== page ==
Inequality

Michael Sandel: Progressive parties have to address the people’s anger

January 1st, 2017

Link The election of Donald Trump and the triumph of Brexit – the two political earthquakes of 2016 – resulted from the failure of elites to grasp the discontent in democracies around the world. The populist revolt marked the rejection of a technocratic approach to politics incapable of understanding the resentments of voters who feel the economy […]

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Gavyn Davies: How should we compensate the losers from globalisation?

December 16th, 2016

How should we compensate the losers from globalisation? Link The rise in political “populism” in 2016 has forced macro-economists profoundly to re-assess their attitude towards the basic causes of the new politics, which are usually identified to be globalisation and technology. The consensus on the appropriate policy response to these major issues – particularly the […]

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When Markets Collide, by Mohamed El Erian

Never before have investors and policy makers been beset by so many conflicting messages about the economy and the markets. While most pundits dismiss the conflicts as “noise” in the system, Mohamed A. El-Erian, president and CEO of the $35 billion Harvard Endowment and incoming co-CEO and co-CIO of PIMCO, one of today’s most successful investment firms, avers that those messages signal deep, structural changes and realignments that are radically redefining the investment game.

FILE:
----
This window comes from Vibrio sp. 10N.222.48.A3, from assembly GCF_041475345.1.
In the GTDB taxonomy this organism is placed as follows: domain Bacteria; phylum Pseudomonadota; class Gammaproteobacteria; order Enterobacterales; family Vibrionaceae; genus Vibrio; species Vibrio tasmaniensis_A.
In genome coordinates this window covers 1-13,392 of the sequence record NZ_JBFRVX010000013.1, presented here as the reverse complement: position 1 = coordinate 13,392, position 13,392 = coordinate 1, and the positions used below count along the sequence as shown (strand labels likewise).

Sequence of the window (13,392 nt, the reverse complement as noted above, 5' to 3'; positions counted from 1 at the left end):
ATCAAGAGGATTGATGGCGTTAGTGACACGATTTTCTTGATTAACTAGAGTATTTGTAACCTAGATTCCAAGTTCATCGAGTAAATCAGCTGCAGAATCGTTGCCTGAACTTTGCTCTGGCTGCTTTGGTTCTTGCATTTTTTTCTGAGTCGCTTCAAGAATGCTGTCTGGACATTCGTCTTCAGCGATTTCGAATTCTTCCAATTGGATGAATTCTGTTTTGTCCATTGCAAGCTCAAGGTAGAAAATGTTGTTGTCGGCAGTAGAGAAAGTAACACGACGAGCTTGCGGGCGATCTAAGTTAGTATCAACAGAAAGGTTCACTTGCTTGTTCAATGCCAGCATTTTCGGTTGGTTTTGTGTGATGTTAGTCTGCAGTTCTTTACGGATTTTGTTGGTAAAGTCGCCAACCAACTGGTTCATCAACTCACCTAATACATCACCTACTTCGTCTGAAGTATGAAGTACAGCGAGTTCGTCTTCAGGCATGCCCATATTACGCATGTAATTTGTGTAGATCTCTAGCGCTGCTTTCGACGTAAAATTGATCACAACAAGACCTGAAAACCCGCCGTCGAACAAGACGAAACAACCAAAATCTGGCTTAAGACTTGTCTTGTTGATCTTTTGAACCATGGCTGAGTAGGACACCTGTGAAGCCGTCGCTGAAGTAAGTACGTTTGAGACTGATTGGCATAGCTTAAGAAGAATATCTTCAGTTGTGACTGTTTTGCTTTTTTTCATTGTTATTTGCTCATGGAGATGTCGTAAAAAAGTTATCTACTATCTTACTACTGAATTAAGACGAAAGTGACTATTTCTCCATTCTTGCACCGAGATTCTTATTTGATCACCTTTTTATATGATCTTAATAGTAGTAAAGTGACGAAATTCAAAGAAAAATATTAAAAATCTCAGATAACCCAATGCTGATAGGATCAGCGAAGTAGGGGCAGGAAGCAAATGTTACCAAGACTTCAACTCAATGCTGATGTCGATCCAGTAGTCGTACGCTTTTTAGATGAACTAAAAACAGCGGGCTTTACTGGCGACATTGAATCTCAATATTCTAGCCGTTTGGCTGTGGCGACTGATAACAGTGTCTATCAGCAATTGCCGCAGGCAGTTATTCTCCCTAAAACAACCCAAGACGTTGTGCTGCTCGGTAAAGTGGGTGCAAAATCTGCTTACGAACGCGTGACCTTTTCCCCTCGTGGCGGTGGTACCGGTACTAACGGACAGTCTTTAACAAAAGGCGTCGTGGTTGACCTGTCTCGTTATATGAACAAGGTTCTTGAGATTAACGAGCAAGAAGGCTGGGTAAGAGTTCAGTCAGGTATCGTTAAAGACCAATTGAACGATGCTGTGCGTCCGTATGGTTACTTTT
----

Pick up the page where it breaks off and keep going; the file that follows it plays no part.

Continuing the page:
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Fault Lines, by Raghuram Rajan

Raghuram Rajan was one of the few economists who warned of the global financial crisis before it hit. Now, as the world struggles to recover, it’s tempting to blame what happened on just a few greedy bankers who took irrational risks and left the rest of us to foot the bill. In Fault Lines, Rajan argues that serious flaws in the economy are also to blame, and warns that a potentially more devastating crisis awaits us if they aren’t fixed.

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